Opinion / Wang Hui

Talks, not bombs, needed to end Yemen conflict

By Wang Hui (China Daily) Updated: 2015-04-02 07:38

Talks, not bombs, needed to end Yemen conflict

A black pall of smoke rises from an alleged weapons storage depot at a military camp of Houthi rebels after an airstrike of the Saudi-led alliance, in Sanaa, Yemen, March 30, 2015. [Photo/IC]

China has joined other countries in evacuating its nationals from Yemen as war clouds grow darker over the Middle East country. The evacuation of hundreds of Chinese nationals on March 30-31 with the help of military ships reflects the government's determination when it comes to humanitarian relief and rescue missions.

As the situation in Yemen worsens, China has temporarily pulled out of multilateral patrols in the Gulf of Aden to counter Somali pirates and, instead, directed its navy fleet to rescue stranded Chinese nationals in Yemen.

Such overseas evacuations have become routine operations as an increasing number of Chinese seek to work and travel overseas. Apart from Yemen, China has also launched massive operations to evacuate its nationals from countries such as Libya, Vietnam, Iraq and Egypt. These operations also show China has become more adept at safeguarding its interests overseas.

China launched the massive evacuation operation in Yemen because it fears the Yemen conflict could drag on. Since March 26, a Saudi Arabia-led coalition has been bombing key targets of the Shi'ite Houthi rebels, who have been fighting forces loyal to Yemeni President Abd-Rabbo Mansour Hadi who fled the country last week.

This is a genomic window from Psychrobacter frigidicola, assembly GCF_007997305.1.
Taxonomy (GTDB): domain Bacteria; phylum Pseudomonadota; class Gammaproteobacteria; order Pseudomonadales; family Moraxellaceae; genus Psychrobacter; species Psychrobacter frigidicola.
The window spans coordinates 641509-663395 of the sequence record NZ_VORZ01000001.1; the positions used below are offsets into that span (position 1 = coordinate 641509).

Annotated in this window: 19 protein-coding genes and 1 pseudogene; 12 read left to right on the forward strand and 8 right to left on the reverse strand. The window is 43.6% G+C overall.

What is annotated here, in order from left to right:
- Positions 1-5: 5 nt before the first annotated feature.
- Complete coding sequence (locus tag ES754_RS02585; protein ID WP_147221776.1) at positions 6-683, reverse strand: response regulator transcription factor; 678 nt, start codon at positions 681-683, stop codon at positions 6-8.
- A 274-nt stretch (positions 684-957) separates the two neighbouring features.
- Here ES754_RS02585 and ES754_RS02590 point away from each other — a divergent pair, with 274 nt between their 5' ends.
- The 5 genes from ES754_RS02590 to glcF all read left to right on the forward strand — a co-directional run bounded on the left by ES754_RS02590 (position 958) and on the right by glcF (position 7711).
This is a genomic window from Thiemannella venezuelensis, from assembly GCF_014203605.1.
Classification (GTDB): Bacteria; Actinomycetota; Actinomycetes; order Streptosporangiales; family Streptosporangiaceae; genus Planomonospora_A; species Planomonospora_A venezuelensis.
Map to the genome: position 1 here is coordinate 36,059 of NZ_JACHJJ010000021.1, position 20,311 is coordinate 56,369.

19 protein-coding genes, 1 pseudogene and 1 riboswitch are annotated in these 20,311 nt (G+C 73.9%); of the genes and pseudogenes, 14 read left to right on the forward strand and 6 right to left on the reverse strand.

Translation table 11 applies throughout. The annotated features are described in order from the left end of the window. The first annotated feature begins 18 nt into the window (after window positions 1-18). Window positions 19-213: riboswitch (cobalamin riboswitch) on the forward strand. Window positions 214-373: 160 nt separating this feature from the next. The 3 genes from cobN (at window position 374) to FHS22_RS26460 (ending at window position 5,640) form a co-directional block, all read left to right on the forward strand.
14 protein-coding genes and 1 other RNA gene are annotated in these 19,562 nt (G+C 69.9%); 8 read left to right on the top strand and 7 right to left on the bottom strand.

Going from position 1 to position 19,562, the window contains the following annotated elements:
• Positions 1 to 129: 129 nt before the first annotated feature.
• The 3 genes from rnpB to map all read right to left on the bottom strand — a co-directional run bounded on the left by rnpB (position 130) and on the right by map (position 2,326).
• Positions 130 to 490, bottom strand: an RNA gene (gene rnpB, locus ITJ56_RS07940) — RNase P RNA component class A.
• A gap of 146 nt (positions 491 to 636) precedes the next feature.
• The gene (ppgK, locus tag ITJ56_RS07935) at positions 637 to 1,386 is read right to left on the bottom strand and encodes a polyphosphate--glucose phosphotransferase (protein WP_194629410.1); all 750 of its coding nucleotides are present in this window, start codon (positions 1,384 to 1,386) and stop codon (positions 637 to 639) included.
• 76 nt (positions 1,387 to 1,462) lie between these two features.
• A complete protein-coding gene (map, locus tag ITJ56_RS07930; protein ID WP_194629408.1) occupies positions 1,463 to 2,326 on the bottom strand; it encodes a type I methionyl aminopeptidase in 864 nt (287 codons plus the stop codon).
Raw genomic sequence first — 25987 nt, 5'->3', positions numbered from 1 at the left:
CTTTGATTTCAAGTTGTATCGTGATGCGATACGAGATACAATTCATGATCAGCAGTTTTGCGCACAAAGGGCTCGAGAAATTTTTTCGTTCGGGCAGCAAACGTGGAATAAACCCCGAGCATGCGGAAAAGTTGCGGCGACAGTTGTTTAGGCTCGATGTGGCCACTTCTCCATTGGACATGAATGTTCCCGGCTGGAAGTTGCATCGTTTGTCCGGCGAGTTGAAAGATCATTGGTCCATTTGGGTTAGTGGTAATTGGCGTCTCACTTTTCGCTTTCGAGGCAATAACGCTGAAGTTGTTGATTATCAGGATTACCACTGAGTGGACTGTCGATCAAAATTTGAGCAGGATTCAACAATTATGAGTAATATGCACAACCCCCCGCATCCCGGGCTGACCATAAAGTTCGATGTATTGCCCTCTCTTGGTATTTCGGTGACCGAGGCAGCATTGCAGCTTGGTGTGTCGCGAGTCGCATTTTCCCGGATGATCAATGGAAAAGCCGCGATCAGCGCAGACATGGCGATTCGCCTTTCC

The Arab countries' military intervention is in response to an appeal by Hadi to crush the Houthi revolt in the southern region. Many see the bombings as a sectarian intervention in a conflict between the Sunni-led Arab world and the Houthi rebels who claim loyalty to Shi'ite Iran.

Experience tells us that foreign intervention in a country can be a double-edged sword: It could weaken violent militias but then it could also intensify violence leading to graver humanitarian disasters. The Saudi-led bombings in Yemen have already resulted in civilian casualties. And the fact that Sunni states have formed a joint military front to counter growing security threats suggests that they could be involved in Yemen's conflict for a long time.

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